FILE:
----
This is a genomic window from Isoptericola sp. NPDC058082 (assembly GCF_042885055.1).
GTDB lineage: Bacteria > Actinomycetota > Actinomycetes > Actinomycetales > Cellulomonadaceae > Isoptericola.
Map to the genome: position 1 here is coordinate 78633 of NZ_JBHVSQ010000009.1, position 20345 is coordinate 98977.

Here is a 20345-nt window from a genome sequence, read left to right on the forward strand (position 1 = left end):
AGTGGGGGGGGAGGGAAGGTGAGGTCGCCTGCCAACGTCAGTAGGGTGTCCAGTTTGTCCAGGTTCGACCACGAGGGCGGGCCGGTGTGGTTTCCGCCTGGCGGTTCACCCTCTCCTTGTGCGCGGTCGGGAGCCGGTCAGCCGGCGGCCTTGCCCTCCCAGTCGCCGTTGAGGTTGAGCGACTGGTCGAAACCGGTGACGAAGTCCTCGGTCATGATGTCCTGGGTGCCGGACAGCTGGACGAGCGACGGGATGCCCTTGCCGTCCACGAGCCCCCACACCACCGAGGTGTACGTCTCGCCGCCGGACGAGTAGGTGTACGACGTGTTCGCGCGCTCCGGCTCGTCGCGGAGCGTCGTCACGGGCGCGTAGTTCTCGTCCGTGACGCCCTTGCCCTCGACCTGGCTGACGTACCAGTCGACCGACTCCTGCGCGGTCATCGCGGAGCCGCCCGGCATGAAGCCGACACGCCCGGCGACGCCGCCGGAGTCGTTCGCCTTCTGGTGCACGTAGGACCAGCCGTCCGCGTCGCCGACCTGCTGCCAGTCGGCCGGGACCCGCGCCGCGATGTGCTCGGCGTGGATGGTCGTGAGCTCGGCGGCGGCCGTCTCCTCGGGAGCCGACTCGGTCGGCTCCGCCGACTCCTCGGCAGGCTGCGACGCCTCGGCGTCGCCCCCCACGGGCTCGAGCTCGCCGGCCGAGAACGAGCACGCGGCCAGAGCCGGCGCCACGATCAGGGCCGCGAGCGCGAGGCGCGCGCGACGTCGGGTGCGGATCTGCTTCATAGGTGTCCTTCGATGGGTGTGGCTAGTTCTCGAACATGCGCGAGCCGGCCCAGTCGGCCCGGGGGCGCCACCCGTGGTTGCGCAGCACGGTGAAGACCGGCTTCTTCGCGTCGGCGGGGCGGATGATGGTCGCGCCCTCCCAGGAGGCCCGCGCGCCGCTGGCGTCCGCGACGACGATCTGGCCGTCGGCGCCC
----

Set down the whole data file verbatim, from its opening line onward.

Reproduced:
This is a genomic window from Isoptericola sp. NPDC058082 (assembly GCF_042885055.1).
GTDB lineage: Bacteria > Actinomycetota > Actinomycetes > Actinomycetales > Cellulomonadaceae > Isoptericola.
Map to the genome: position 1 here is coordinate 78633 of NZ_JBHVSQ010000009.1, position 20345 is coordinate 98977.

Here is a 20345-nt window from a genome sequence, read left to right on the forward strand (position 1 = left end):
AGTGGGGGGGGAGGGAAGGTGAGGTCGCCTGCCAACGTCAGTAGGGTGTCCAGTTTGTCCAGGTTCGACCACGAGGGCGGGCCGGTGTGGTTTCCGCCTGGCGGTTCACCCTCTCCTTGTGCGCGGTCGGGAGCCGGTCAGCCGGCGGCCTTGCCCTCCCAGTCGCCGTTGAGGTTGAGCGACTGGTCGAAACCGGTGACGAAGTCCTCGGTCATGATGTCCTGGGTGCCGGACAGCTGGACGAGCGACGGGATGCCCTTGCCGTCCACGAGCCCCCACACCACCGAGGTGTACGTCTCGCCGCCGGACGAGTAGGTGTACGACGTGTTCGCGCGCTCCGGCTCGTCGCGGAGCGTCGTCACGGGCGCGTAGTTCTCGTCCGTGACGCCCTTGCCCTCGACCTGGCTGACGTACCAGTCGACCGACTCCTGCGCGGTCATCGCGGAGCCGCCCGGCATGAAGCCGACACGCCCGGCGACGCCGCCGGAGTCGTTCGCCTTCTGGTGCACGTAGGACCAGCCGTCCGCGTCGCCGACCTGCTGCCAGTCGGCCGGGACCCGCGCCGCGATGTGCTCGGCGTGGATGGTCGTGAGCTCGGCGGCGGCCGTCTCCTCGGGAGCCGACTCGGTCGGCTCCGCCGACTCCTCGGCAGGCTGCGACGCCTCGGCGTCGCCCCCCACGGGCTCGAGCTCGCCGGCCGAGAACGAGCACGCGGCCAGAGCCGGCGCCACGATCAGGGCCGCGAGCGCGAGGCGCGCGCGACGTCGGGTGCGGATCTGCTTCATAGGTGTCCTTCGATGGGTGTGGCTAGTTCTCGAACATGCGCGAGCCGGCCCAGTCGGCCCGGGGGCGCCACCCGTGGTTGCGCAGCACGGTGAAGACCGGCTTCTTCGCGTCGGCGGGGCGGATGATGGTCGCGCCCTCCCAGGAGGCCCGCGCGCCGCTGGCGTCCGCGACGACGATCTGGCCGTCGGCGCCC